The Epidemic That Revolutionized Medicine And American Politics

Mar 21, 2016

  More than fifty years before the American Revolution, Boston was in revolt against the tyrannies of the Crown, Puritan Authority, and Superstition.

In The Fever of 1721, Stephen Coss tells the story of a year that changed the course of medical history, American journalism, and colonial revolution.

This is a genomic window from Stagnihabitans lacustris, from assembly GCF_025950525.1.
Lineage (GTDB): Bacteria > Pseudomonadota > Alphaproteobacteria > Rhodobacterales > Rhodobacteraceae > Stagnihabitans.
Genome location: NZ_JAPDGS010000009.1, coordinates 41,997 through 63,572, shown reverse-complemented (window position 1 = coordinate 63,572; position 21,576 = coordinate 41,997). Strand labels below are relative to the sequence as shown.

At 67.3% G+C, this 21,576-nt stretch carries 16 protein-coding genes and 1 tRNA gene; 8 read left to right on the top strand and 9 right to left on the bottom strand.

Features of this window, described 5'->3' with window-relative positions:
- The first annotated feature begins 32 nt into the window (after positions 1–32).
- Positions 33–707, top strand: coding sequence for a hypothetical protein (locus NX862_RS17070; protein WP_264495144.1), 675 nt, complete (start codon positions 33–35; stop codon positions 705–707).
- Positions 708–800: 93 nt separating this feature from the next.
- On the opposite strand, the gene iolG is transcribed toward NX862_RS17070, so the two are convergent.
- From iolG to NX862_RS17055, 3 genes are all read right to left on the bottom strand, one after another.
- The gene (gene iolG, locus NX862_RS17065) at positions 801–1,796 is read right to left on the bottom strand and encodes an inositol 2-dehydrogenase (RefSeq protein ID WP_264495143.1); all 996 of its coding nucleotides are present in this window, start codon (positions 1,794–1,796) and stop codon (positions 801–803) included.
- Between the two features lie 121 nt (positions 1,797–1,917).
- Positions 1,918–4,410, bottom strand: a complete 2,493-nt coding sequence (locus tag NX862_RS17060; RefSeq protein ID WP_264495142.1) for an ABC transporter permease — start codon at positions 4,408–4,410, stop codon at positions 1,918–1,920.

During the worst smallpox epidemic in Boston history Cotton Mather convinced Doctor Zabdiel Boylston to try a procedure that he believed would prevent death—by making an incision in the arm of a healthy person and implanting it with smallpox. “Inoculation” led to vaccination, one of the most profound medical discoveries in history. Public outrage forced Boylston into hiding, and Mather’s house was firebombed.